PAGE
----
As I lay in bed last night, I started writing something to help me deal with my frustration over the difficulty of creating fleshed-out characters for the various novels I’m outlining.  Somehow, within two lines, it became a poem!

Character Study

 

I am a character.

 

I exist in sentences, breathe between fragments of symbols

laid out upon polished parchment.

My ambitions are tentative, my past abstract,

until you take this next clause and consonants

to explain my who, what, when, where, why, and how.

 

This is not ideal.

 

I would prefer to be absolute, to be able to look

around every corner of life’s labyrinth

and know how the bends curve to end.

As it stands, I walk by a torch

waved at your whim, vim lent through a passive void

blessed with meaning and being on a case-by-case basis.

A closed cover could conclude me at any

moment.

A picture, once rendered, could cast me

as an iconic beauty

or deformed doodle.

 

This world is not kind to the fictional, see.

You abuse us, prop us up

to promote your ends and means.

We vague infinity, the people who could be, should be, may have been,

are the scarecrows in your field of dreams,

pocketing promises like rocks as ballast

for whatever sale you set.

 

But page-wise, perhaps I can transcend. Already,

you feel obligated to keep writing,

keep reading.

Already you have fixed some image of who I am,

face and intonation pasted

from some old encounter like papier-mâché over a withered balloon:

A brother, a lover, a stalker, an ex-professor.

 

It’s said that people are only ideas

incarcerated in calcium and calories.

Yet I roam free, by virtue

of ink and imagination.

You think yourself the powerful one, but

 

after every book you took your words from,

every film you filched your inflections from,

every game that trained your reflexes,

and every song from which you stole your emotions,

motivation woven into heartstrings, tell me:

 

Who created who?

“End of the Line” – Creepypasta Reading

Happy Spring! Apologies for the dearth of O.C. ’round these parts as of late — what additional poems I’ve written have been for private parties, and what stories I’ve continued are either novel-length or best sent straight to a journal upon completion.

In the meantime, though, here’s a new reading of one of my old favorite creepypastas!  It’s longer than the usual, so there’s a few hiccups in there (still getting sound editing down), but I hope you still enjoy it.  Don’t forget to like, share, and subscribe if so!  Constructive criticism is always welcome either way.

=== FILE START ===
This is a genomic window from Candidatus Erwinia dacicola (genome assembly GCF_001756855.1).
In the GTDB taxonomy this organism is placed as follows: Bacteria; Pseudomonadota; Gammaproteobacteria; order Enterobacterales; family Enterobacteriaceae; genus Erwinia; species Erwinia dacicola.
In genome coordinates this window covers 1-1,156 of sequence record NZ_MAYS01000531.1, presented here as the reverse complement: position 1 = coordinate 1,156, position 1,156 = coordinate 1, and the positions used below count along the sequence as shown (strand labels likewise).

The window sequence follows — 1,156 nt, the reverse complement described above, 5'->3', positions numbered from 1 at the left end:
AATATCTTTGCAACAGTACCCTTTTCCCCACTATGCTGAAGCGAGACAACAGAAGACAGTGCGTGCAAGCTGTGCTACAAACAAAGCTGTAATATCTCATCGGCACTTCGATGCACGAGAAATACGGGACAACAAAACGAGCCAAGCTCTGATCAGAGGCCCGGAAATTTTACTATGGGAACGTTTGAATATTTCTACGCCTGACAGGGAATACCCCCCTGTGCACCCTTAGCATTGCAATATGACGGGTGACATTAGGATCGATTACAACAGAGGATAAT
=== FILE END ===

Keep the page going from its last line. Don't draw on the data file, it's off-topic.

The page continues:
Original story can be found here (author unknown).

“Illustration” by me.  See more on my Instagram, TNW24!

Poem: “Filter Bubble”

filter-bubble

Remote loss of control.

I wrote this at like midnight yesterday and barely edited it, so it’s pretty much stream-of-consciousness. In other words, I don’t really care if it’s “good” or not–but hopefully you get the character and scenario I was going for!  After all, there’s someone like this in all of us; I’m just hoping more than ever now we haven’t reached the day when it’ll finally catch up to us.

Filter Bubble

I

close my blinds, but keep

the TV plugged in—Blu-Ray, DVD, and a whole shelf

of everything else nothing.

 

I want

eyes wide

to constructed conflicts, fixed

in a box and hours.

Lock the door, click-chunk.

Internet on, just for antisocial media.

 

I want the

recycled-wrapper packaging of processed pastries

and dried fruit firmly in my mouth.

Rations made with passion, the blurred

line between food and feed toed

in a bottle or bowl.

Enough to last all is just good sense.

 

I want the end

to this book, this game, this song.

Dominos of closure, set up back

when war was a faint feint

and clean freedom a wistful given.

The ceiling holds

so many speckles, spectacles to study,

and it isn’t chipping yet.

 

I want the end of

squabbling, coddling, empty group photos

and meaningless memes.

I never had much use

for those streets anyway.

Never walked barefoot in that public grass,

sung from the spire of those tired-brick buildings.

Nothing ventured, everything gained.

 

I want the end of the

things that want it so bad.

Everyone divides, holds heads high, and then denies

they’ve become what they budded from.

Sometimes I feel

like I’m the only one who knows this

has all happened before,

and then sometimes I feel like an adult.

Now I feel an armchair, a growing glare

from behind tight drapes.

The sirens rise, and I

put on my headphones.

I can feel it in my bones, but every other sense

is senseless.

So out I tune, as I always have,

oblivious to the lunatics’ plan

to make the common keen and call

for undeserved rulers’ fall.

 

I want the end of the world

to be a surprise.

If I don’t hear it, no-one dies.

New Page: “Top Stories!”

img_0139

A shelf full of inspiration.

For ease of access, I added a dedicated page on the sidebar for “top stories!” It’s pretty much every one, but I called it that because there’s some stories I posted that are rough drafts of ones in Love&Darkness or, well, just filler from creative writing class back in undergrad.

So check it out to read anew or revisit a favorite:

Top Stories!

“Quarter” [25th Birthday/2016 Reflection Poem]

quarter

Money on my mind in more ways than one.

Happy New Year! Can’t be any less unhappy than the last year, some would argue… though I already made my balanced stance on that the other day. In any case, while 2016 was pretty solid for me personally, ups and downs bundling into one are a fact of life. Nowhere did that arise more prominently than with me turning 25 years old: the big quarter-century! (DOB: 11/04/1991. Only 90s kids will remember this.)